How do you accelerate the design of analogue and mixed-signal (AMS) standard cells, memories, IP and SoCs? Speakers from ST Microelectronics, GSI Technology, Samsung and Synopsys’ MS IP group, spoke at a lunch hosted by Antun Domic, executive vice president and general manager of the Design Group at Synopsys, about how they were using the company’s latest AMS design tool, Custom Compiler, to address this issue.
Domic opened by describing Custom Compiler’s approach, which moves away from trying to apply digital design techniques, such as textual constraints files, to AMS design. This, he argued, results in a ‘take it or leave it’ approach to outcomes. Custom Compiler, instead, uses what Domic called visually assisted automation, to enable designers to work using successive refinement, fixing the blocks that they are happy with and then focusing on those that need further work. There’s also automation through layout assistants, templates and pattern reuse, and the integration of assistants that can run DRC, EM and IR drop, and RC checks earlier in the flow, rather than as an ‘after the fact’ check once the design is finalised.
Early EM checks
Atul Bhargava, a senior staff engineer at STMicroelectronics, discussed how his company was introducing Custom Compiler for its library and IP development.
He noted that an internal survey showed that AMS designers at the company were spending 30% of their time on placement, 25% on routing and 45% on validation, including checking issues such as DRC/LVS, EM, IR drop and other issues that affect reliability. In the company’s previous flow, EM and IR checks happened at the last stage of the design. If there was a scheduling issue, the time for these checks could be reduced, leading to the prospect of reduced reliability. With Custom Compiler, EM checks can be brought forward in the flow to the point at which the schematics are done, making it easier to check reliability.
Bhargava also discussed the ‘search and replace’ function in the tool, which can search and replace not only on a design’s devices and nets, but on properties too. This makes it easier to move a design between process technologies, or to update it when a preliminary PDK gets a new release. The tool is now in use by ST’s SRAM and standard-cell development teams.
Matched-length net routing for performance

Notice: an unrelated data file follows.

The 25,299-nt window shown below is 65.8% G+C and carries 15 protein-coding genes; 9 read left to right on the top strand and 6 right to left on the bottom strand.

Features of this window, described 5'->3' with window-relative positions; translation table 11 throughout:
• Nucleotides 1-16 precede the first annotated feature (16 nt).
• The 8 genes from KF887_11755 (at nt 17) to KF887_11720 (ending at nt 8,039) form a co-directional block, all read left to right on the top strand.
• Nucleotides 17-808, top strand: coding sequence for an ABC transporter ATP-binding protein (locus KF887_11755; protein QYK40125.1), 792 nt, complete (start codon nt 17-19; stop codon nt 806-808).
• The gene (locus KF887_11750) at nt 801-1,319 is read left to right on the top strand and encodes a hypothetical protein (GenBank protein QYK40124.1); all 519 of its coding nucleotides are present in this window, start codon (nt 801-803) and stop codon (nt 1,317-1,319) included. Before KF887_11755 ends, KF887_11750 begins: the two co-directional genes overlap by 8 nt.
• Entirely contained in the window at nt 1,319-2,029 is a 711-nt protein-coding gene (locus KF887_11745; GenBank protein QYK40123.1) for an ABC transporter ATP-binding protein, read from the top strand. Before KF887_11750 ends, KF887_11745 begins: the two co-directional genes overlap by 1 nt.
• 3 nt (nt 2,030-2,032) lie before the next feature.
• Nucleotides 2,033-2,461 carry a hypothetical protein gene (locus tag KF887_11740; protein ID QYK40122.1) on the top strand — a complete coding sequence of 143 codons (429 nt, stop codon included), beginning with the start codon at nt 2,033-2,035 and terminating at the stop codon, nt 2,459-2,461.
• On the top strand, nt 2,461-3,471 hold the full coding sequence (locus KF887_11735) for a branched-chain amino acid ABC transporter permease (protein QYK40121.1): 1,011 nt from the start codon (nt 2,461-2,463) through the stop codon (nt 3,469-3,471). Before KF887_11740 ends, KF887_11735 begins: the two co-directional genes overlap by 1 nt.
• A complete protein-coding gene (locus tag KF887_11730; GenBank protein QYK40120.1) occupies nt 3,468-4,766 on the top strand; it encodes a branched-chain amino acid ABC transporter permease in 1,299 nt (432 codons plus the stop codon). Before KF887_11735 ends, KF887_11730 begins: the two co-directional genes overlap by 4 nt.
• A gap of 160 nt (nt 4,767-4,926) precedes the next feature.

Randy You, CAD manager, GSI Technology, talked about some of his company’s challenges in designing high-performance memories, and their choice of Custom Compiler to undertake a design on a 16nm process.
The first challenge is responding to the increased complexity of design rules: You said his team faced working with three times as many rules at 16nm as it did at 40nm. In its previous flow, when designers were editing layouts and placing blocks, they would then have to manually measure the distance to adjacent blocks to ensure there were no violations. Custom Compiler’s design-rule driven approach dynamically displays the distances between objects, and is also aware of potential double-patterning issues.
Custom Compiler also has a feature called Quick DRC, which runs DRC checks on the currently active layout layer and within the currently displayed window only, for fast checking during design, although a full DRC run is still necessary eventually.
For EM analysis, You said his team’s previous approach involved doing the layout, extracting the resistance of the power nets, running a current density check on them and then fixing any violations through redesign. Custom Complier can back-annotate currents into the layout after circuit simulation, so that you can then do check for EM and IR drop issues. The analysis includes recommendations for adjusting metal width and/or device resizing.
You’s third key design issue is being able to route balanced pairs of nets with equal lengths. In their previous flow, designers were doing placement, running routing, checking the length and resistance of the resultant nets and then adjusting as necessary. Custom Compiler can automatically do matched-length routing to handle the issue.